Chuck Grassley

United States Senator from Iowa

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Justice Antonin Scalia and His Role in Protecting Individual Liberties

Feb 22, 2016

Prepared Floor Statement of Senator Chuck Grassley
Chairman, Senate Judiciary Committee
Justice Antonin Scalia and His Role in Protecting Individual Liberties
Monday, February 22, 2016


Mr. President, we are all saddened by the recent death of Supreme Court Justice Antonin Scalia.  I extend my sympathies to his family. His death is a great loss to the nation.

This is true for so many reasons. Justice Scalia changed legal discourse in this country. He focused legal argument on text and original understanding, rather than a judge’s own views of changing times.  He was a clear thinker. His judicial opinions and other writings were insightful, witty, and unmistakably his own.

Even those who disagreed with him have acknowledged he was one of the greatest Justices ever to serve on the Supreme Court.

Today I’d like to address a common misconception about Justice Scalia, one that couldn’t be further from the truth. Some press stories have made the astounding claim that Justice Scalia interpreted individual liberties narrowly. This is absolutely untrue.  

It’s important to show how many times Justice Scalia was part of a 5 to 4 majority that upheld or even expanded individual rights.

If someone other than Justice Scalia had served on the court, individual liberty would have paid the price.

The first time Justice Scalia played such a pivotal role for liberty was in a Takings Clause case under the Fifth Amendment. He ruled that when a state imposes a condition on a land use permit, the government must show a close connection between the impact of the construction and the permit condition.

Even though I disagreed, he ruled that the First Amendment’s Free Speech Clause prohibits the states or the federal government from criminalizing burning of the flag.

Congress cannot, he concluded, claim power under the Commerce Clause to criminalize an individual’s ownership of a firearm in a gun-free school zone.

Justice Scalia was part of a 5-member majority that held that under the Free Speech Clause, a public university cannot refuse to allocate a share of student activity funds to religious publications when it provides funds to secular publications.

He found the Tenth Amendment prohibits Congress from commandeering state and local officials to enforce federal laws.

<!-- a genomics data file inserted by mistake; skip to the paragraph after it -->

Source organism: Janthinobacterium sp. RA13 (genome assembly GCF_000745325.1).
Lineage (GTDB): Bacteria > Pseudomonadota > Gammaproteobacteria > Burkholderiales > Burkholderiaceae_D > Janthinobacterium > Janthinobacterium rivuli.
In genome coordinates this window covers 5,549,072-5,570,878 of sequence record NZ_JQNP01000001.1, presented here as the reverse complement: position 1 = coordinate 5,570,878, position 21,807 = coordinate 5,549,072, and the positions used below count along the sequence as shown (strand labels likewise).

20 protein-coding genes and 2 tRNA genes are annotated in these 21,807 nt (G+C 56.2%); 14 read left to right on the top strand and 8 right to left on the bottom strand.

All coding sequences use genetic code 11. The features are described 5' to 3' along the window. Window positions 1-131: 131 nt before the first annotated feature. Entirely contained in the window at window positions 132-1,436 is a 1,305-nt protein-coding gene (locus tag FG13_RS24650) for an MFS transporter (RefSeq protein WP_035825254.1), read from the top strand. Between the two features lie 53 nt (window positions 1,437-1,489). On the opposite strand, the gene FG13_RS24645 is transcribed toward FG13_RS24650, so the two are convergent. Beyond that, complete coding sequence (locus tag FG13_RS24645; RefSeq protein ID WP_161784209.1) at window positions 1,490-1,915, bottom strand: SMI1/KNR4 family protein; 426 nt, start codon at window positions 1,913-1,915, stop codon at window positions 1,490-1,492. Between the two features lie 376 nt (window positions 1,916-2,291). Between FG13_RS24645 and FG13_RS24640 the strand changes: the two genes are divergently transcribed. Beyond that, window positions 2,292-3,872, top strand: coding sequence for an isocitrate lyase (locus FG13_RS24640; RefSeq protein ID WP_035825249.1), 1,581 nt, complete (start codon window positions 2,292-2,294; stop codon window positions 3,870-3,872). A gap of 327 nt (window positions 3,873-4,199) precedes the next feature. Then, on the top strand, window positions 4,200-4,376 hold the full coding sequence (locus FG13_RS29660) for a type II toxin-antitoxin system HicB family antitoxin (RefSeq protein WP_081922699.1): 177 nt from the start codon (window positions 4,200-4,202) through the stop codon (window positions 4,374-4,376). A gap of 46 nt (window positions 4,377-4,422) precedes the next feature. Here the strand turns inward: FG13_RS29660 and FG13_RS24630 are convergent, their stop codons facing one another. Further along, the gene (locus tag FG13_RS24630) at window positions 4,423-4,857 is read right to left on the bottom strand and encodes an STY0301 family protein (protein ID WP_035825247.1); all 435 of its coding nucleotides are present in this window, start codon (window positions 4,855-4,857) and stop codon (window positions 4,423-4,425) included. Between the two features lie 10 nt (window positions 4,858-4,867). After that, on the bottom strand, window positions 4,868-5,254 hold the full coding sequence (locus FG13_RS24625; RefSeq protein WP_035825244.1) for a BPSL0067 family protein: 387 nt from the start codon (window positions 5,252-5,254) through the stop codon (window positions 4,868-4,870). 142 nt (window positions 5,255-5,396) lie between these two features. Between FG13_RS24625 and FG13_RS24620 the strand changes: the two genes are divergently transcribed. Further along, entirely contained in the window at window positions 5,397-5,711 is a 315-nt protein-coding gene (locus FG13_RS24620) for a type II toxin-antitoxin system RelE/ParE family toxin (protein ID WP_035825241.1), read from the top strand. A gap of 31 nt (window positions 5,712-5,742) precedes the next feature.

The Court, in a 5-4 ruling including Justice Scalia, concluded that it didn’t violate the First Amendment’s Establishment of Religion Clause for public school teachers to teach secular subjects in parochial schools, as long as there is no excessive entanglement between the state and the religious institution.

Justice Scalia believed that the Sixth Amendment right to a jury trial requires certain sentencing factors be charged in the indictment and submitted to a jury for it to decide, rather than a judge.

He concluded with 4 other Justices that the First Amendment’s freedom of association allowed the Boy Scouts to exclude from its membership individuals who’d affect the ability of the group to advocate public or private views.

Showing that original intent can’t be lampooned for failing to take technological changes into account, Justice Scalia wrote the Court’s majority opinion holding that under the Fourth Amendment, police can’t use thermal imaging technology or other technology not otherwise available to the general public for surveillance of a person’s house, even without physical entry, without a warrant.

He decided that notwithstanding the Establishment Clause, a broad class of low-income parents may receive public school vouchers to defray the costs of their children’s attendance at private schools of their choice, including religious schools.

He voted to strike down as a violation of the Sixth Amendment’s right to a jury trial federal and state sentencing guidelines that permit judges rather than juries to determine the facts permitting a sentence to be lengthened beyond what is otherwise permissible.

Justice Scalia found placing the Ten Commandments on the Texas State House grounds doesn’t violate the First Amendment’s Establishment Clause when the monument was considered in context, and conveyed a historical and social message rather than a religious one.

He was part of a 5-4 Court that concluded the denial of a criminal defendant’s Sixth Amendment right to his counsel of choice, not only denial of counsel generally, automatically requires reversal of his conviction.

He wrote for a 5-4 majority that the Second Amendment protects an individual’s right to possess a firearm for traditionally lawful purposes, such as self-defense within the home, in federal enclaves such as Washington, DC. A later 5-4 decision applies this individual Second Amendment right against state interference as well.